Guide to the Broads

Spanning the counties of Norfolk and Suffolk, the Broads are a series of man-made lakes and rivers situated in a National Park. It’s an enduring and much-loved destination – if you’ve never visited, here’s everything that you need to know.

Where are the Broads?

Situated to the east of Norwich and fenced in by the A146 and the A140, the Broads are on the coast of the east of England. While a proportion strays into Suffolk, they’re always known as the Norfolk Broads regardless. Nearby are the historic cities and towns of Norfolk, Norwich, Great Yarmouth and Lowestoft, so you’ll have no trouble finding somewhere to stay.

See a map of the Norfolk Broads

What are the Broads?

The Broads are 303km² of land which is interspersed with rivers and lakes - much of which you can sail along - hence it’s a popular boating destination. Until recently, they were thought to be naturally- occurring, but it’s been proved that they were caused by the flooding of Medieval peat workings.

Read more about the Broads’ history

Discover the Broads by boat

The best way to explore the Broads is, of course, by boat. You can hire a boat for an hour, a day or a week. The family could rent Canadian canoes and zip down those rivers with ease, paddling at your own pace. Or grab some tackle and rods and head for the area’s best fishing spots, such as Barton Broads and the River Thurne. Alternatively, launch your own vessel from one of the many slip ways.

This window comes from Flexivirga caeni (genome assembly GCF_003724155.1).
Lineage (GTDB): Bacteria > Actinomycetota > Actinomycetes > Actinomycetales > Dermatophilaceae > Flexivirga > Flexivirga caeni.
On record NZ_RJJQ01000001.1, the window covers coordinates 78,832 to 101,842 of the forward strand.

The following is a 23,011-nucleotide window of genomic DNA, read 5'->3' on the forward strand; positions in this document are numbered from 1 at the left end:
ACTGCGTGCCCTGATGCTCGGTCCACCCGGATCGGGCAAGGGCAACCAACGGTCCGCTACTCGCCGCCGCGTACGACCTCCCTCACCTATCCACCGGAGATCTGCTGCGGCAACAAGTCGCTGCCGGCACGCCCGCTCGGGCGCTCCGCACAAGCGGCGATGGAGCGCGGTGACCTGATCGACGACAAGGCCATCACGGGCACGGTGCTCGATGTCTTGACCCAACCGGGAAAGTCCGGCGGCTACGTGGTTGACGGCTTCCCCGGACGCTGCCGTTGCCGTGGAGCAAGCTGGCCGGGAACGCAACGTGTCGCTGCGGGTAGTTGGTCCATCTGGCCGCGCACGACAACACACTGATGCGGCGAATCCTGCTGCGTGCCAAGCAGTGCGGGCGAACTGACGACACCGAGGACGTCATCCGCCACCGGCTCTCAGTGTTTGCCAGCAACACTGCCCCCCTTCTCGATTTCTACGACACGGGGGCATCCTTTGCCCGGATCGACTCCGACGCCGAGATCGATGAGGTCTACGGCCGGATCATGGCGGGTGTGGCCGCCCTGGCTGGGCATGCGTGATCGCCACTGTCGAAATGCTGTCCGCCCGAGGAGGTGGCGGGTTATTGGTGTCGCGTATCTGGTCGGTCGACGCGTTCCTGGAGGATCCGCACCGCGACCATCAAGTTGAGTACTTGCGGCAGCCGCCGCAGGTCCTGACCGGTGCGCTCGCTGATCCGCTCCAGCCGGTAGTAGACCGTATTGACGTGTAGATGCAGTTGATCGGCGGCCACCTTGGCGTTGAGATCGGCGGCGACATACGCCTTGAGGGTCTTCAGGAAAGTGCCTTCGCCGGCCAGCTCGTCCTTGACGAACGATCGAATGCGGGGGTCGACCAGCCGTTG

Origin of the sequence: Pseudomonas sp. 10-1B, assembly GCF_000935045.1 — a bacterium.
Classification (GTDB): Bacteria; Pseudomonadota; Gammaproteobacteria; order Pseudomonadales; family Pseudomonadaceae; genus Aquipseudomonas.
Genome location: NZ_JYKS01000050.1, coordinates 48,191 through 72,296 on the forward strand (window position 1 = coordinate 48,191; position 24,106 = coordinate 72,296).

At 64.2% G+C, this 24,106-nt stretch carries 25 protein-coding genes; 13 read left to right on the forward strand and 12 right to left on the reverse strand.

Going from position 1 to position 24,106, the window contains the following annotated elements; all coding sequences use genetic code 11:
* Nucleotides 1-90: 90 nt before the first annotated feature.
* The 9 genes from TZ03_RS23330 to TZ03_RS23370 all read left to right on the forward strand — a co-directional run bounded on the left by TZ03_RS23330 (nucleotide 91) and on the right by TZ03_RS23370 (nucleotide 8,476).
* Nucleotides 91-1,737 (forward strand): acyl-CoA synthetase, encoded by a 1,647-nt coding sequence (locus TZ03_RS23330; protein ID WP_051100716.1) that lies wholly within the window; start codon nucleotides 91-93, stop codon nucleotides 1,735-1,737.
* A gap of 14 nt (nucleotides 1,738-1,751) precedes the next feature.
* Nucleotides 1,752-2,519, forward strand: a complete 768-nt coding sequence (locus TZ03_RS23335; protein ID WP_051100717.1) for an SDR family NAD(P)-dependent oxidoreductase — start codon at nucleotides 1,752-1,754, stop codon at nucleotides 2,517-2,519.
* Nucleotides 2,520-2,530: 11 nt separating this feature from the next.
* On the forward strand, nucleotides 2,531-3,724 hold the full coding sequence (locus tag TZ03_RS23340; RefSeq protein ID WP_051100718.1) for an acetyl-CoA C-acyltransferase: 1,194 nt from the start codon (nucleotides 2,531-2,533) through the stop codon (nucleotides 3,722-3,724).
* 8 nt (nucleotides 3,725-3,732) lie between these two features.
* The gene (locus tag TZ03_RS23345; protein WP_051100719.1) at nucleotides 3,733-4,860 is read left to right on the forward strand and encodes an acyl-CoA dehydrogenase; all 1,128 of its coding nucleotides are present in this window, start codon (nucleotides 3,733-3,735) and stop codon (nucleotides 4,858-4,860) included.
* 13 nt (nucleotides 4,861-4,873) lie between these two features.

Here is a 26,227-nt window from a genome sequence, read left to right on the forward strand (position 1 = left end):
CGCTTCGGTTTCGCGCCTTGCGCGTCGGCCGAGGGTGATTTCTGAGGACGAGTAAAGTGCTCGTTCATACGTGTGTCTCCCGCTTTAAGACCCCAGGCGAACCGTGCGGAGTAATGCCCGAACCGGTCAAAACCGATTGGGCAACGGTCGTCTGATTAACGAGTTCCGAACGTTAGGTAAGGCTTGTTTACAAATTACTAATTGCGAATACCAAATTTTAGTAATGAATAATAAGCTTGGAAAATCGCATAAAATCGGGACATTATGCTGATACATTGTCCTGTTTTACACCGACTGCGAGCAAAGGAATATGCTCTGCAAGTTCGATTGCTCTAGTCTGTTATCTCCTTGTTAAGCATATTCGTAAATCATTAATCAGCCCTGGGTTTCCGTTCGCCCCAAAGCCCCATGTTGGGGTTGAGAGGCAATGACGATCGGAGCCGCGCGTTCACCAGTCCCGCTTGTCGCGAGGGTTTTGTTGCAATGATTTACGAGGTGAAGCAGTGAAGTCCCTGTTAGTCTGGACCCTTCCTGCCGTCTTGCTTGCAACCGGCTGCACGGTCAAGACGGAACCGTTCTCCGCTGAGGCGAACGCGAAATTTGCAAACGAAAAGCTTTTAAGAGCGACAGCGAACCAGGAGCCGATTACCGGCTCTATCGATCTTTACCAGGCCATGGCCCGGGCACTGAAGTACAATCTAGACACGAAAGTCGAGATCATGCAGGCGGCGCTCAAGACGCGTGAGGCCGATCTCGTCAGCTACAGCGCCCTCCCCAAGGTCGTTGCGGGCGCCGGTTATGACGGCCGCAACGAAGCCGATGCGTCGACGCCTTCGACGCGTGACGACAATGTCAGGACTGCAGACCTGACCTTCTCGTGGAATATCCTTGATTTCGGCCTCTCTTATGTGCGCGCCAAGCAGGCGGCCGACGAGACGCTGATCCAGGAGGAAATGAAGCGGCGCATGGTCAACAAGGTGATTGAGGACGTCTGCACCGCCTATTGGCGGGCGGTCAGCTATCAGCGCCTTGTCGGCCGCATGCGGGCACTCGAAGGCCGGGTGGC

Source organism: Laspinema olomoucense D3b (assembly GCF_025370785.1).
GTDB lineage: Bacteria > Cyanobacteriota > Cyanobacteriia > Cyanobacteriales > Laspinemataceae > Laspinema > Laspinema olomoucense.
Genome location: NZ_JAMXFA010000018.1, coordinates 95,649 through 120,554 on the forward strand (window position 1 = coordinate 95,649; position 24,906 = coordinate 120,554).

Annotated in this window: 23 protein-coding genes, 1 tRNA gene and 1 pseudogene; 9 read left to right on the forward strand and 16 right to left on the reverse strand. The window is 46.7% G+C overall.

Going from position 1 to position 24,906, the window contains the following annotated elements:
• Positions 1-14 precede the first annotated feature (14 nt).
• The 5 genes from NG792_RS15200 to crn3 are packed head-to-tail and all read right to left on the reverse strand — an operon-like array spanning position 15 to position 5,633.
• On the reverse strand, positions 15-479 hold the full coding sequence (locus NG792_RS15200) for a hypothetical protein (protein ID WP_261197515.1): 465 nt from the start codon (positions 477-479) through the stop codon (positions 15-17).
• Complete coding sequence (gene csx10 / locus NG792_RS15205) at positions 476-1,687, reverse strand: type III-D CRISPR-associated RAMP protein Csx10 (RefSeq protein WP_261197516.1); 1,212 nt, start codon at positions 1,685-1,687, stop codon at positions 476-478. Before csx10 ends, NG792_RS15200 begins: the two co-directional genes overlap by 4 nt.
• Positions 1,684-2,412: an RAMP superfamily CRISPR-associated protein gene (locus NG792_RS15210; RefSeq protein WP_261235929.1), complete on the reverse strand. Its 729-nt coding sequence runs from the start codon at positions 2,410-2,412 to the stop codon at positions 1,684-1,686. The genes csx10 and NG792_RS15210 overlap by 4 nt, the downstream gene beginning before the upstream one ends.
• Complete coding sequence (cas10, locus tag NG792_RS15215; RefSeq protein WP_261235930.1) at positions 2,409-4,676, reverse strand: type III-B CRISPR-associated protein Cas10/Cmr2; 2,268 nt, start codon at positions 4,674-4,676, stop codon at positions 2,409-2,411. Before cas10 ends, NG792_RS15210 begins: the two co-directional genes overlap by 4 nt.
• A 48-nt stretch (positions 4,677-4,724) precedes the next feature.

Things to do in Norfolk if it rains

Where to eat and drink

A plethora of pubs, cafes and restaurants will see that you remain well-nourished on your trip to the Broads. Why not sample the local delicacy, Cromer crab? Watch the boats with a pint in hand at the Reedham Ferry Inn or try the local cuisine at the Three Horseshoes pub in Beccles. Stop for pastries at the Kingfisher Tea Room at Fairhaven Woodland but save room for dinner at The Black Boys in Aylsham or the Recruiting Sergeant in Horstead. You’ll really be spoiled for choice.

Find out some Norfolk food facts

Where to stay

If your visit extends a few hours, then you’ll be pleased to learn that there’s a massive variety of accommodation on offer. Rated highly on TripAdvisor are Park Farm Hotel in Hethersett, Annesley House Hotel in Norwich and Maids Head Hotel, also in Norwich. For a touch of luxury, there’s The Boathouse in Ormesby or The Windmill in Ludham, while Clippesby Hall and Whitlingham Broad Campsite welcomes those with canvas to sleep under. To really experience the Broads, how about staying on a boat?

Check out more accommodation options